UNITED STATES DISTRICT COURT SOUTHERN DISTRICT OF ILLINOIS
February 15, 2007
ESSEX INSURANCE COMPANY, PLAINTIFF,
M.N. HOSPITALITY, INC., ET AL., DEFENDANTS.
The opinion of the court was delivered by: J. Phil Gilbert United States District Judge
MEMORANDUM AND ORDER
In light of Seventh Circuit admonitions, see, e.g., America's Best Inns, Inc. v. Best Inns of Abilene, L.P., 980 F.2d 1072 (1992), the Court has undertaken a rigorous review of pleadings to ensure that jurisdiction has been properly pled. The Court has noted the following defects in the jurisdictional allegations of the Complaint (Doc. 2) filed by plaintiff Essex Insurance Company:
1. Failure to allege the citizenship of a corporation. A corporation is a citizen of both the state of its principal place of business and the state of its incorporation. 28 U.S.C. § 1332(c)(1). The relevant pleading must affirmatively allege the specific states of incorporation and principal place of business of a corporate party. Dismissal is appropriate if a plaintiff fails to make such allegations. Indiana Hi-Rail Corp. v. Decatur Junction Ry. Co., 37 F.3d 363, 366 n. 3 (7th Cir. 1994). The Complaint fails to allege the state of incorporation of defendant M.N. Hospitality, Inc.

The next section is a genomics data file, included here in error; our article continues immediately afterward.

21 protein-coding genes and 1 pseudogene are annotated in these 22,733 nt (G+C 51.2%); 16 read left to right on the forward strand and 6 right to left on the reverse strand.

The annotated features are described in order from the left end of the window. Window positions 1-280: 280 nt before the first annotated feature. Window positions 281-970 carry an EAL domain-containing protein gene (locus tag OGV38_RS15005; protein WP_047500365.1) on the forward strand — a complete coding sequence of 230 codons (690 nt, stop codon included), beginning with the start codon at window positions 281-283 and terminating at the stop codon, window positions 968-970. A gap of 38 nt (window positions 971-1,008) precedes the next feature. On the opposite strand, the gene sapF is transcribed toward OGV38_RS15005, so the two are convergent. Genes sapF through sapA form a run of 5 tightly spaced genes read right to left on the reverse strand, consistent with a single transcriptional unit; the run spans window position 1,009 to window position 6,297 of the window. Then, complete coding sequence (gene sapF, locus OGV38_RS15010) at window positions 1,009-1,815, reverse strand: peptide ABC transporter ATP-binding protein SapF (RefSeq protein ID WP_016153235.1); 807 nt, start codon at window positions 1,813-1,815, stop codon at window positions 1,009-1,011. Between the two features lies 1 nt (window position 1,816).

2. Failure to allege the citizenship of an individual. A complaint asserting diversity jurisdiction must allege the citizenship of an individual defendant, not merely residence.
28 U.S.C. § 1332(a)(1); Meyerson v. Harrah's East Chicago Casino, 299 F.3d 616, 617 (7th Cir. 2002); Held v. Held, 137 F.3d 998, 1000 (7th Cir. 1998). Allegations of "residence" are jurisdictionally insufficient. Steigleder v. McQuesten, 198 U.S. 141 (1905). Dismissal is appropriate where parties allege residence but not citizenship. Held, 137 F.3d at 1000. The Complaint fails to allege the citizenships of defendants Michael Bazzell and Abdul Munshi.
The Court hereby ORDERS that the amended complaint authorized by Judge Frazier's February 14, 2007, order (Doc. 26) shall cure these jurisdictional defects. Failure to cure these defects in the amended complaint may result in dismissal of this case for lack of subject matter jurisdiction or for failure to prosecute pursuant to Federal Rule of Civil Procedure 41(b). Amendment of the faulty pleading to reflect an adequate basis for subject matter jurisdiction will satisfy this order. The plaintiff is directed to consult Local Rule 15.1 regarding amended pleadings.
IT IS SO ORDERED.
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